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Matthew Wills

Matthew Wills has advanced degrees in library science and film studies and is lapsed in both fields. He has published in Poetry, Huffington Post, and Nature Conservancy Magazine, among other places, and blogs regularly about urban natural history at matthewwills.com.

Pontiac, an Ottawa Indian, confronts Colonel Henry Bouquet who authorised his officers to spread smallpox amongst native Americans by deliberately infecting blankets after peace talks in 1764

How Commonly Was Smallpox Used as a Biological Weapon?

Once introduced into the Americas, smallpox spread everywhere. Is it possible to know how often that was done intentionally to kill people?
Rosie the Riveter

Does It Matter Who the Real Rosie the Riveter Was?

Many women have claimed to be the model behind the iconic poster.
At a self-defence demonstration a woman uses a judo heel and leg turnover against a kicking attacker.

How American Women First Learned Self-Defense

Jiu-jitsu, judo, boxing, and wrestling raised eyebrows. But physical strength and political empowerment went hand in hand.
Big Jim Colosimo by Pauline Boty and Portrait fragmenté by Evelyne Axell

The Women of Pop

In addition to bringing attention to overlooked artists, one scholar argues that art criticism has contributed to their obscurity.
This 1964 poster featured what at that time, was CDC’s national symbol of public health, the “Wellbee”, who here was reminding the public to get a booster vaccination.

How Three Women Led the Fight against Pertussis

As whooping cough killed thousands of kids annually, a trio of public health workers were deeply involved in the production and distribution of a vaccine.
Mary Ritter Beard

Mary Beard and the Beginning of Women’s History

She was one half of a powerhouse academic couple and an influential historian in her own right. But she's still often overlooked.
Cover illustration for "Female Convict" by Vincent E. Burns. Illustration by Robert Maguire, 1952

Lesbians in Prison: The Making of a Threat

A scandal at a Massachusetts women's prison marked a change in the construction of the "dangerous" female homosexual.
Martha Hughes Cannon

Suffrage and Polygamy in Utah

Women began voting legally in Utah Territory in 1870, only to have that right taken away from them later.
Photograph: Gloria Reynolds, a shop assistant in London's King's Road. 

Source: Graham Wood/Getty

Why Black Women Activists Started Wearing Denim

Members of the Student Nonviolent Coordinating Committee adopted denim clothing for activist work. This had special significance for Black women.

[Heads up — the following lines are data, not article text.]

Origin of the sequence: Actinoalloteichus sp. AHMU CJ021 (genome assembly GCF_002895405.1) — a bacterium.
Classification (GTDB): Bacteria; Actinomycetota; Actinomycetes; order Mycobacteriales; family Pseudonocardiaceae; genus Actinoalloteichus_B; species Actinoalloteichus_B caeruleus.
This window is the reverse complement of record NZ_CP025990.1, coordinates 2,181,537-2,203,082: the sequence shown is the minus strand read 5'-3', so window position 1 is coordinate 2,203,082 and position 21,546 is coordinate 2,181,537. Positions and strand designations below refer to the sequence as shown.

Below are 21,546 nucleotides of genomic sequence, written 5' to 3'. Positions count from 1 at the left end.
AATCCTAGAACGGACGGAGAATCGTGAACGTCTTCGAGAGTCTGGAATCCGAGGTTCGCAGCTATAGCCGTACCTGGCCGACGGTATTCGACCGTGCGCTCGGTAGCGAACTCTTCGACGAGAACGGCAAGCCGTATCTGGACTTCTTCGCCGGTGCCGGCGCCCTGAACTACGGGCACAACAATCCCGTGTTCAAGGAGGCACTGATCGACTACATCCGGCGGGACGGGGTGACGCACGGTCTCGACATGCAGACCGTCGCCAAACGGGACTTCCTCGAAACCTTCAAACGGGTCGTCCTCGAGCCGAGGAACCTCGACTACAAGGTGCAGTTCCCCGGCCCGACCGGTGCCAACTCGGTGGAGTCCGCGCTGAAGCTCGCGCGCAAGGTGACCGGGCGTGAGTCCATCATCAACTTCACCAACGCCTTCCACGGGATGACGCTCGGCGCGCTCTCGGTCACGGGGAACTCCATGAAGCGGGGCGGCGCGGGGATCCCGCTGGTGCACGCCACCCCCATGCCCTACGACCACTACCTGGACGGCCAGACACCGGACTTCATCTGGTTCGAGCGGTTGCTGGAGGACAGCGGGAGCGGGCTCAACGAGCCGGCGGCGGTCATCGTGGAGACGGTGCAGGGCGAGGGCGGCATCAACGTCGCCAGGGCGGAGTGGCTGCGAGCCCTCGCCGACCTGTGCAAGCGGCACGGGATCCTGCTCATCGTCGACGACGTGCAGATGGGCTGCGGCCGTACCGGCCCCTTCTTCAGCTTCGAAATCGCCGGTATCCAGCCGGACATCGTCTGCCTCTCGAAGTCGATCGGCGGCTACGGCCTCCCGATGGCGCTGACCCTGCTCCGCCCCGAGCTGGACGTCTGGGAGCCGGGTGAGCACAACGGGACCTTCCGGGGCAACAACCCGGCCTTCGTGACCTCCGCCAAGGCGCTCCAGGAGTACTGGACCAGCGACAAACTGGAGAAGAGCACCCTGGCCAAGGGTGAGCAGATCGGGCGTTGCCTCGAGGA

American feminist, abolitionist, journalist and writer Lydia Maria Child

Lydia Maria Child and the American Way of Censorship

Facing ostracism by literary elites and attacks from pro-slavery mobs, an abolitionist blunted her politics.
A man in a uniform holding a camel

The U.S. Army’s Remarkable Camel Corps of the 1850s

Imported from Mediterranean ports, the marvelous pack animals served to great acclaim in the military.
An African-American miner poses with a shovel in Auburn Ravine during the Gold Rush, California, 1852.

Slavery in a Free State: The Case of California

California came into the Union as a free state in 1850, but proslavery politicians held considerable sway there.
Photograph: Muhammad Ali, 1966

Source: Getty

How Muhammad Ali Prevailed as a Conscientious Objector

The heavyweight champion lost his title when he refused induction into the military during the Vietnam War.
Annie Lee Moss

How Annie Lee Moss Survived McCarthyism

Moss, a Black government employee with activist experience, was hauled in front of Congress on suspicion of being a Communist.
A cowgirl participates in the barrel race competition at the Bill Pickett Invitational Rodeo on April 1, 2017 in Memphis, Tennessee.

Black Cowboys and the History of the Rodeo

Long overlooked in histories of the West, African-American rodeo stars also faced discrimination and erasure in that sport, too.
Claude McKay, 1920

Black Caribbeans in the Harlem Renaissance

The "Capital of Black America" was also a world capital, thanks to the influence of West Indian–born artists and writers like Claude McKay.
Fredi Washington and Louise Beavers in a scene from Imitation of Life

Why Didn’t Movies about Passing Cast Black Actors?

"Social problem" films were all the rage after World War II. So how could movies about racism be so conservative?
A map of Illinois from 1894

The Meaning of Racist Place Names

In one river town in central Illinois, a wetlands called N— Lake was scapegoated for destructive flooding.
New York, 1855

How One Household Avoided Emancipation Laws

The Volunbruns enslaved twenty people and moved relentlessly between empires and states as more jurisdictions outlawed slavery.
A man displays a Ku Klux Klan cross tattooed onto his arm

How White Supremacy Is Like a Drug

Four researchers found that identifying with a hate group can produce pleasurable sensations in the brain.
Source: https://commons.wikimedia.org/wiki/File:Klu_Klux_Klan,_3-18-22_LOC_npcc.05904.jpg

A German Klan in the Weimar Republic

The little-known story of how the vicious American hate group spawned a counterpart in 1920s Germany.
Ho Chi Minh, 1921

The First Vietnamese in America

Before 1945, many Vietnamese migrants to the United States were laborers. One was Ho Chi Minh.
Ghost plant

Why Some Plants Are Parasites

Tap into the underground network of plants and fungi with mysterious myco-heterotrophes.
New York city from Hoboken, New Jersey, c. 1800

The Early American Radical Fiction of John Lithgow

In the early 1800s, the Scottish immigrant wrote an anonymous tract imagining equality. He was worried about the brand-new American republic.
Monochrome vintage engraving drawing human brain with wind up key

How Technology Got Its Modern Meaning

If we give technology credit for changing history, does that mean we give ourselves less?